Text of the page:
>> [_] Anon 3491881 >># >var i, j, obj1 >for (i = 0; i < len; i++) { >__obj1 = array[i] // cache >__for (j = i+1; j < len; j++) { >__if (obj1.hitTest(array[j])) { >__hit(obj1, array[j]) >__} >__} >} > >function hit(mc1, mc2) { >__if (mc1.type == 0) { >__if (mc2.type == 1) mc1.type = 1 >__if (mc2.type == 2) mc2.type = 0 >__} else if (mc1.type == 2) { >__if (mc2.type == 2) mc1.type = 2 >__if (mc2.type == 0) mc2.type = 1 >__} else { >__if(mc2.type == 0) mc1.type = 0 >__if(mc2.type == 1) mc2.type = 2 >__} >} Again, I'm not referring to this. I'm referring to a different optimisation technique based on the fact that by nature of the game rules optimisations can be made around the object types. I.E. Rock vs Rock = Rock, so why bother checking their collisions if nothing would happen even if they did collide? Same goes for Rock vs Scissors = Rock, Scissors vs Paper = Scissors, Paper vs Rock = Paper. In all of these instances it doesn't make sense to hitTest because if they did collide, nothing would happen. These are the early-outs I implemented after posting the SWF here. Instead of making the game faster, just made it slower.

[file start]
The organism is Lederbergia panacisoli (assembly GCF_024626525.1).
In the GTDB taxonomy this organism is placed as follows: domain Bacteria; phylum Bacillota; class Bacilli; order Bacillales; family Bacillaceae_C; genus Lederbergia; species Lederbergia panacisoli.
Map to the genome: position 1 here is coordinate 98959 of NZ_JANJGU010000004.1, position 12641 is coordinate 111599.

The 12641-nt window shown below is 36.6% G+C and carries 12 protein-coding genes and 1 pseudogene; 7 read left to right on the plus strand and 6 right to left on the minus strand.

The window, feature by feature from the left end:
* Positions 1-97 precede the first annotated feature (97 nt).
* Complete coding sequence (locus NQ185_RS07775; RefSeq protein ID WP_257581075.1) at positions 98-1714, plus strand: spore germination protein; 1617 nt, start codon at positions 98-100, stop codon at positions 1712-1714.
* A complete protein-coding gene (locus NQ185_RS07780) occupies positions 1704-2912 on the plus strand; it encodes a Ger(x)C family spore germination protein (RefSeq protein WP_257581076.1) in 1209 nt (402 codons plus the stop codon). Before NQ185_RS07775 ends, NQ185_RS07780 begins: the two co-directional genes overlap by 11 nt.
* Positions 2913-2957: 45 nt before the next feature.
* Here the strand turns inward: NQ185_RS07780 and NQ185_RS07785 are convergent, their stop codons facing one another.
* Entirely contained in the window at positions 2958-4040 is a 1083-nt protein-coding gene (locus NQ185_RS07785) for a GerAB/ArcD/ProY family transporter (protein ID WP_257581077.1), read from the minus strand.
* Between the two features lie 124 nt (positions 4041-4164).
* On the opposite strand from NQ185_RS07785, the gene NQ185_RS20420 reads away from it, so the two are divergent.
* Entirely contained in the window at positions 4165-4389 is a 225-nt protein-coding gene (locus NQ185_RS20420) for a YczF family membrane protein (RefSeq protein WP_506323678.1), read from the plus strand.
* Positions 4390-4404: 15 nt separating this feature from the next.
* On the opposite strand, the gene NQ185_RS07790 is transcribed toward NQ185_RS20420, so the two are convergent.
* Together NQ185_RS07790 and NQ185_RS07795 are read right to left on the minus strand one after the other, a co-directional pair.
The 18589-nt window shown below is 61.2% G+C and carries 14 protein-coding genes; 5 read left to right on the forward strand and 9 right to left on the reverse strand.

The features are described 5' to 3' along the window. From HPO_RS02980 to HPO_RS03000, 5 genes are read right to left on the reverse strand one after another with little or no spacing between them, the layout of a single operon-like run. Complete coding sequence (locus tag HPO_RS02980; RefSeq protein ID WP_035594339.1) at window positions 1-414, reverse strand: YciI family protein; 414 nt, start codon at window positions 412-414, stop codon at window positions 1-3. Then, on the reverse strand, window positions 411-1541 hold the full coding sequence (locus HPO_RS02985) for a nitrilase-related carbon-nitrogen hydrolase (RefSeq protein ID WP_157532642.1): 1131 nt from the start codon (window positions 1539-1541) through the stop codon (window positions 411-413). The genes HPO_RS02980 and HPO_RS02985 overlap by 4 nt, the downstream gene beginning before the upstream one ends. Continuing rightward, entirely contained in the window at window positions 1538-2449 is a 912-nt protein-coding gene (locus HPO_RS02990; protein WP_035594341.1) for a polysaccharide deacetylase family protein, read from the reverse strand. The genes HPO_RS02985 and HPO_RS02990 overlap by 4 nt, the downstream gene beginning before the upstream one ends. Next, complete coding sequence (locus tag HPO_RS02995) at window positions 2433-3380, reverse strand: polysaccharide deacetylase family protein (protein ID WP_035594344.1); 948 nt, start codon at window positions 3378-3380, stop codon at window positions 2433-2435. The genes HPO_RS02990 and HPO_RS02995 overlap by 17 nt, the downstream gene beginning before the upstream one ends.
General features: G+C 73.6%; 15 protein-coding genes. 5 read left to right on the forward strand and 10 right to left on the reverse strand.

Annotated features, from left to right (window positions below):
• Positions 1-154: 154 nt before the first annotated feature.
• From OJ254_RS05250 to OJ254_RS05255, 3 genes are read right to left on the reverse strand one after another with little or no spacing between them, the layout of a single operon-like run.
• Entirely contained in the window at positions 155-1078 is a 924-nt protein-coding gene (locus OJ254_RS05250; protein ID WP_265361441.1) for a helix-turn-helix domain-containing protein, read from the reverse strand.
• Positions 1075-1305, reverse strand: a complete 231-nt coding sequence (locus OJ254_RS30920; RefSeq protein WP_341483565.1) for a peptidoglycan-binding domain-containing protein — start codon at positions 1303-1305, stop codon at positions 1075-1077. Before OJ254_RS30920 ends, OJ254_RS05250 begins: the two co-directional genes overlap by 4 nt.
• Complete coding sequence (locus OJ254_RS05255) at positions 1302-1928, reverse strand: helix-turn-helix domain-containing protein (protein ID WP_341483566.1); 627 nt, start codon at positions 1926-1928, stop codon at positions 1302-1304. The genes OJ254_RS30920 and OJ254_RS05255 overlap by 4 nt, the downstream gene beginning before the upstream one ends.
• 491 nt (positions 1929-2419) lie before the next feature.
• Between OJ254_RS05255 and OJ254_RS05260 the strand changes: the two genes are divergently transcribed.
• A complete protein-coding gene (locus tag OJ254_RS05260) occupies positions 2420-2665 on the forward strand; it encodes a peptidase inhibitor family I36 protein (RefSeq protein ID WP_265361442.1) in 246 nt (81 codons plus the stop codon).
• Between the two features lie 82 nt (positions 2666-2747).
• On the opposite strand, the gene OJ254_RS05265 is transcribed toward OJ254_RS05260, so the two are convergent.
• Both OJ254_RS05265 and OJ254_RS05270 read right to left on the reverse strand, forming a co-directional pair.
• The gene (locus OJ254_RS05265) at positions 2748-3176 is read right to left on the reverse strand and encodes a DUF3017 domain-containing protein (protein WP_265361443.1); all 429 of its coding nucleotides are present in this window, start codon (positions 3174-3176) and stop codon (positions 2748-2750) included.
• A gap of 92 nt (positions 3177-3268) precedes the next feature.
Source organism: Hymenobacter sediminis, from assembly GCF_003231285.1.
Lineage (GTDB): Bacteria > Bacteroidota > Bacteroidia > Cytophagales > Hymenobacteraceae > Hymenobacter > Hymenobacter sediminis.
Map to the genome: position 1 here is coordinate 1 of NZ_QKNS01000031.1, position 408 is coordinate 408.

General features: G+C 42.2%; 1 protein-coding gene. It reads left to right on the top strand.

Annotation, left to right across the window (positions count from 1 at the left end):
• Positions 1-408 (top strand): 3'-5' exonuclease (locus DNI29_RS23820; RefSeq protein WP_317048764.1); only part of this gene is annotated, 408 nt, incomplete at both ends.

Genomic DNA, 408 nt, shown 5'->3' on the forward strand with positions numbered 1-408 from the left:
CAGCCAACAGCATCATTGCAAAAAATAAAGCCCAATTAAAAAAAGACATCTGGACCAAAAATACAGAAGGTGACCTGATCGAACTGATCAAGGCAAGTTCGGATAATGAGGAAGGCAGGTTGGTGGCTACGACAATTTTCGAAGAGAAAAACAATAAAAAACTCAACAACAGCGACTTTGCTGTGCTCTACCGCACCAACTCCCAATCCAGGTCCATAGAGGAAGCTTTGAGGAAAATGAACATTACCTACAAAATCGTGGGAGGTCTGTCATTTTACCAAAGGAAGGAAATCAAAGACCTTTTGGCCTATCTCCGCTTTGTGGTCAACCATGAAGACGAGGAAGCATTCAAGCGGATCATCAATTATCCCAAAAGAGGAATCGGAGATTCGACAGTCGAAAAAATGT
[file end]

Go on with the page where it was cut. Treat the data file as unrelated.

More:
>> [_] Anon 3491884 Paper was about to win, there were only two scissors left and then paper would have beaten the rest of the rock, but one scissor escaped, converted all the paper, then rock won.
>> [_] Anon 3491885 >># I want to know what the /f/ mass killing would even look like. Mowing down a street rave to Infected Mushroom? Killing schoolgirls while screaming about beef stroganoff?